Controversy has erupted in the country after the use of ‘President of Bharat’ instead of the normally used ‘President of India’,on the official G20 Summit invitation issued by the government of india. "Bharat" has also been used in a G20 booklet meant for foreign delegates titled - "Bharat, The Mother Of Democracy".
India as the current host of the G20 is organising the 18th G20 Heads of State and Government Summit ,scheduled to be held on 9-10th September 2023 in New Delhi. The President, being the Head of the State, formally issues an invitation on behalf of the government of India to the Head of State /Government of member countries to come to India and participate in the summit meeting.
What is the Controversy?
The use of the word “Bharat '' instead of India has been criticised by the opposition parties who have recently formed I.N.D.I.A (Indian National Developmental Inclusive Alliance) bloc to counter the ruling National Democratic Alliance(NDA) led by Prime Minister Narendra Modi. They allege that because their alliance name is I.N.D.I.A, the government has deliberately used the word Bharat on official invitations.
Also the government move to summon a special session of the Parliament in September 2023, have also fuelled the speculation that the government intends to change the name of the country to India .
The constitution officially declares the name of the country as India that is Bharat.
How has the name Bharat evolved?
“Bharat,” “Bharatvarsha” and “Bharata” are the earliest recorded names and their roots are traced to Mahabharata and Puranic literature.
- According to Puranas, Bharata lies between the “sea in the south and the abode of the snow in the north”.
- The story of the name of Bharatvarsh is directly related to Bharat, the son of Rishabhdev. According to the Hindu text, Skanda Purana (Chapter-37) "Rishabhdev was the son of Nabhiraj, Rishabh's son was Bharata.
- Here, many other Puranas also say that Nabhiraj's son was Lord Rishabhdev and his son was Bharata, he was a Chakravarti and his empire spread in all directions and our country was named Bharatvarsha after his name.
- Bharat is said to be the founder of the Bharata Dynasty and the ancestor of the Pandavas and Kauravas. This was the period when Bharat was also called by many other names like Bharatvarsh, Jambudweep, Bharatkhand, Aryavarta, Hindustan, Hind, Al-Hind, Gyagar, Fagyul, Tianzhu, Hodu.
Etymology of name India
The origin of the word India lies in the word “Sindhu”, referring to the mighty River Indus, which originates in the Himalayas and is the source of the three great northern river systems – Sindhu, Ganga, and Brahmaputra.
Sindhu is the Sanskrit name of the river and its earliest mentions are in the Rig-Veda, one of the oldest sacred books of Hinduism which dates back to 1700-1100 BC.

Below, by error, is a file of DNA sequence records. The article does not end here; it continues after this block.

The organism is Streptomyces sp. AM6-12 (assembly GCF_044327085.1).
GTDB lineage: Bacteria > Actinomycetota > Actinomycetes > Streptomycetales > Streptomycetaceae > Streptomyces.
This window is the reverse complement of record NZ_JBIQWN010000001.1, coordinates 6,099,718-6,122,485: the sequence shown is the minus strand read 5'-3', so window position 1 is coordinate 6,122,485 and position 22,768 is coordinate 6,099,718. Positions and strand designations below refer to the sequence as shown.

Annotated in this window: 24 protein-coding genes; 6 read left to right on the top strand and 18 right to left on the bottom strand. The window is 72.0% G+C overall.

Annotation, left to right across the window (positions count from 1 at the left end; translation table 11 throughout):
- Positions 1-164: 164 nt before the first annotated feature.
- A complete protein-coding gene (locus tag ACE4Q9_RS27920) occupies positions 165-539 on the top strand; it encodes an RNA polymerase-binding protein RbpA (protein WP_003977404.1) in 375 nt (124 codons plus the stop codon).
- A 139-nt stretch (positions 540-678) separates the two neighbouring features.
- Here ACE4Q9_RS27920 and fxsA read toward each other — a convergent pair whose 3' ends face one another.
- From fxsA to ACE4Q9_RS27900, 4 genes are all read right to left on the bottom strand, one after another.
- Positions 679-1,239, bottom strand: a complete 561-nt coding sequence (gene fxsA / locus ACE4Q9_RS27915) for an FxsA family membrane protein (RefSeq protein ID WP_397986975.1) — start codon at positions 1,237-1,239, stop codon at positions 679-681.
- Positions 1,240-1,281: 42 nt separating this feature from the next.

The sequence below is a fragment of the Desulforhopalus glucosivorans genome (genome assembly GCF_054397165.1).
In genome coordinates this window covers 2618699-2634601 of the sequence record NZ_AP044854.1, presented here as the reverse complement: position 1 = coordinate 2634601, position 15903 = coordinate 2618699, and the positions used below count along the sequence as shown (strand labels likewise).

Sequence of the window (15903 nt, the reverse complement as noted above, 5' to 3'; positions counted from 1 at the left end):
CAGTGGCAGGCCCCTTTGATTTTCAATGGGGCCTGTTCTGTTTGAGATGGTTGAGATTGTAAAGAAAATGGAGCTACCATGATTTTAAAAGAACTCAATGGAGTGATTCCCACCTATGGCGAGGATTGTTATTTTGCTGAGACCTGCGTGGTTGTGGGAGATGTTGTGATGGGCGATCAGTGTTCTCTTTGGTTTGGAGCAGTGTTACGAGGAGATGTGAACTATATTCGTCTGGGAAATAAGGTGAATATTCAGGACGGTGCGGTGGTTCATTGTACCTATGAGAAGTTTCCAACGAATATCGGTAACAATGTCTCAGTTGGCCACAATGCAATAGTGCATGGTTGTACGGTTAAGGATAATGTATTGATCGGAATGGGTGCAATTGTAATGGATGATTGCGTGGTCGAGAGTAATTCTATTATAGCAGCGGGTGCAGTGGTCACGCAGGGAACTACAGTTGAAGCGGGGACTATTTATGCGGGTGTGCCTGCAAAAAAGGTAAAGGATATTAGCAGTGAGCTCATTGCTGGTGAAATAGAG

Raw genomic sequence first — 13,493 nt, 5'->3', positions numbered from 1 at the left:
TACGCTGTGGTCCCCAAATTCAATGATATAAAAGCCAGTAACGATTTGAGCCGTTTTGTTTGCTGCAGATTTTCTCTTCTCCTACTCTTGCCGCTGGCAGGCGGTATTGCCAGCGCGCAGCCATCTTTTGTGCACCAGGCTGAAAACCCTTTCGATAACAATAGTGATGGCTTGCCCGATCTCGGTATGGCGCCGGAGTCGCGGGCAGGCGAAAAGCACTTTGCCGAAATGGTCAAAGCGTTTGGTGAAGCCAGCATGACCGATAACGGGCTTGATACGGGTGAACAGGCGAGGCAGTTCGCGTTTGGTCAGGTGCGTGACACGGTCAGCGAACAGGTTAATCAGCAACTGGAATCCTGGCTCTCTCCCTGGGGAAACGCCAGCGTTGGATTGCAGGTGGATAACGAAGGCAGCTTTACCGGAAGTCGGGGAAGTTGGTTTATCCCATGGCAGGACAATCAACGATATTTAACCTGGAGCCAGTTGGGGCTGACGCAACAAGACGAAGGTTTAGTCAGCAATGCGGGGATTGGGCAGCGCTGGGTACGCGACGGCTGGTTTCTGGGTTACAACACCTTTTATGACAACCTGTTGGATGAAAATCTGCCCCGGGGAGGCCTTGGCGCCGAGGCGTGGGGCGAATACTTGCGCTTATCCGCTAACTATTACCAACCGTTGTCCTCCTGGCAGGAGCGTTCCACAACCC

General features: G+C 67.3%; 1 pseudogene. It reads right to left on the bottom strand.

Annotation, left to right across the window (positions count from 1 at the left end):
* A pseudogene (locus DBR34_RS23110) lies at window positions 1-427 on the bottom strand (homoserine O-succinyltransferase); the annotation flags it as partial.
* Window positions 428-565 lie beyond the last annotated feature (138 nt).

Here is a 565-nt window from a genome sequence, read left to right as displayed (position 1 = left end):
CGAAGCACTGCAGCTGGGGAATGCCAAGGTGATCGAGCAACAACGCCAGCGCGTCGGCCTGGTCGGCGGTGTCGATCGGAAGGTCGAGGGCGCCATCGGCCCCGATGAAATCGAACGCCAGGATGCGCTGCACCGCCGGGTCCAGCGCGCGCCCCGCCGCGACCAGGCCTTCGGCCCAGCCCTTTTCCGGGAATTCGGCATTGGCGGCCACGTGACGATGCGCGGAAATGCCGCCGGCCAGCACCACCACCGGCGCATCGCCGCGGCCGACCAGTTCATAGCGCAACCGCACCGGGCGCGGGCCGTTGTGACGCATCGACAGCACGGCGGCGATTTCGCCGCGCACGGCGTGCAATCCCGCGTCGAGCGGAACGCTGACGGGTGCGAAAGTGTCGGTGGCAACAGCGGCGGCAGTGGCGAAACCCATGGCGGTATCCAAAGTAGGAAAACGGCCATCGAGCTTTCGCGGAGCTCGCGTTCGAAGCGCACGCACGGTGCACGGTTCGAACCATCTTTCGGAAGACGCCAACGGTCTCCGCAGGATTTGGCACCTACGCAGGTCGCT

Contribution of Persia (modern Iran)
- As knowledge about ancient India spread, Persians found it difficult to pronounce the “S” of Sindhu. They pronounced it as “H” and hence the name Hindu was born. It came to represent not only the river but also the land and its people who lived across the Indus.
- An inscription, dated to 528 BC, found in Iran’s Persepolis, which was the capital of the Persian or Achaemenid empire of Darius 1, mentions, “Hi(n)du” as one of his many domains.
- From the first century, the Persian suffix, ‘stan’ was applied and the name ‘Hindustan’ was formed.
Contribution of the Greeks
- Around the same time, from Persia, the word “Hindu” spread to Greece, where “H” is silent. That gave birth to the root “Ind”. The Greeks transliterated Hind as Indus.
- Both the names Bharat and India can be traced back to ancient times.
- In this form, it became part of Latin.
- India, as we now call it, can be traced back to Latin and its influence on the English language.
Contribution of the Europeans
- In Old English, it is said to have appeared in King Alfred’s translation of Orosius. However, under the influence of the French language, ‘India’ was replaced by ‘Ynde’ or ‘Inde’.
- The name India resurfaced in the late phase of Early Modern English, the latter half of the 15th Century to 1650 AD largely because of the growing influence of Latin, Spanish or Portuguese. “India” finds a mention in the first edition of the King James Bible and the works of renowned playwright William Shakespeare.
- By the 16th Century, most South Asians described their homeland as Hindustan. It referred to territories of the Mughals, which comprised much of South Asia, in the mid to late 18th century. But from the late 18th century, British maps started using the term India and it stayed on.
Constitution of India
January 26, 1950, marked the adoption of the Indian Constitution. It referred to the newly independent republic as “India that is Bharat”.